Just for fun, this morning, Ms. Wilson mentioned something about TODAY newspaper tends to write the positive things in their news. Hm...interesting.. I never noticed that.

- OCD company

Wednesday, January 20, 2010

Lecture 2 (Week 3) - A knowledge on hold

Well, we are supposed to read "Introduction to Public Relations: From Theory to Practice" by Joy Chia and Gae Synnott.
But I've yet able to get a hold on the book.
The campus' bookstore doesn't provide it, and I don't have time to look around yet (or I just don't try hard enough..).
I'll update my blog as soon as I get the book and read it. Before the week ends, I promise. I will go to the National Library and few bookstores later, to find the book.

Oh, our debate group is announced. My team will have the debate on week 8 (that is 8 March).
- \ . . - : - . . / -

Update on the book: I went to National Library on Friday, 22 Jan, to search for the book. But they don't have it as well. They really don't publish it in Asia, it seems.

Wednesday, January 13, 2010

Lecture 1 (Week2) - What is PR?

Right, that was the same question that has been bugging me, too, for so many years.

I know this sounds pathetic, but I truly get the answer only today, in my first lecture of Introduction to Public Relations course -CMNS1290.
It's not like I've never tried to find out what PR is all about, but the books and articles that I tried to read, talk about what the professional PR are doing, instead of explaining what they simply are.

So, for those who had or having the same fate as I did, here is the answer, Public Relations communicate to the public through the media, on the behalf of an organization.

Assignment 1 - blog

Item Reading Journal Blog - 25 %
grading criteria reading journal blog.doc (32.5 Kb)

All students are expected to read all set course readings.

This reading and learning journal will be kept in the form of a blog. Each student will set up a new blog on or as directed by your lecturer specifically for this purpose and will post their blog URL as a reply to the Blog forum set up for this purpose in the Discussion Board. This will be done in class.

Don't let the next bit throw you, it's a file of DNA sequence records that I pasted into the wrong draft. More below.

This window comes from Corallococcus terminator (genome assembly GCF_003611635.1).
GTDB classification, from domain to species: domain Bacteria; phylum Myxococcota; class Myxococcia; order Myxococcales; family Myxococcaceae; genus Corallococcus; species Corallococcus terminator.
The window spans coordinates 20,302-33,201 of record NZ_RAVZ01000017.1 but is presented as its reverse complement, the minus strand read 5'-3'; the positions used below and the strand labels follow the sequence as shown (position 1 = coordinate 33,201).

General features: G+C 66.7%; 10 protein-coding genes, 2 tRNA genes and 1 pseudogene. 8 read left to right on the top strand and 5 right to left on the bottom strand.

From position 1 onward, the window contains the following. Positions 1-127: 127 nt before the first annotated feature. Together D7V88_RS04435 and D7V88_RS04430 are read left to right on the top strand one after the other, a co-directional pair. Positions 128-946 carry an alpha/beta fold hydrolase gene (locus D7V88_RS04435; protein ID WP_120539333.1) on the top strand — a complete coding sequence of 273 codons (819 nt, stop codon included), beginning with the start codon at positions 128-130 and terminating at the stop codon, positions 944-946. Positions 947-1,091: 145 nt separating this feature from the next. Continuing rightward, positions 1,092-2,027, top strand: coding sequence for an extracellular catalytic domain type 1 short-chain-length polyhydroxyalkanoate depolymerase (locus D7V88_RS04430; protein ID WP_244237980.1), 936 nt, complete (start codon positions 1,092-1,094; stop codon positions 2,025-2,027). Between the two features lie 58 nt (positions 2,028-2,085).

Please don’t use your full name in order to protect your privacy. Examples of blogs that received HD marks in past courses are:

You can write more if it helps your learning but no less than 200 words each week.

Once each student has their blog set up, each student will reflect on what they have discovered/learnt from the course required readings. Students can post opinions and put forward arguments in their blogs but these need to be backed up by evidence to support the position taken. i.e. Writing "I think that's wrong" is unacceptable but "I think that's wrong because evidence presented in the study by Grunig and Grunig (reference here) clearly showed that the exact opposite was the case!"

At a minimum each entry for each week will be no less than 200 words and include entries that address:

a) the key points of the readings, and

b) the application of the readings to public relations practice (include examples from case studies or current campaigns that you've seen)

You can write about other aspects but each week those two area must be completed.

The reading journal blog will be updated weekly prior to each week’s tutorial class. Students will be assigned a partner each week from their class and each week you will comment on each other's work. You must respond to the comments received on your blog - you are marked on this aspect of the blog exercise. You will be given time in class to comment on other students' posts from that week so all students must have completed their work for the week.

Even if you are not attending class that week for some reason, your blog posting for that week must be ready to be read and commented upon. You should also comment on another student's blog. Suggested approaches for students to begin their comments include

  • I thought your point about ______ was interesting in that…
  • I took the author’s meaning to be quite different in that ….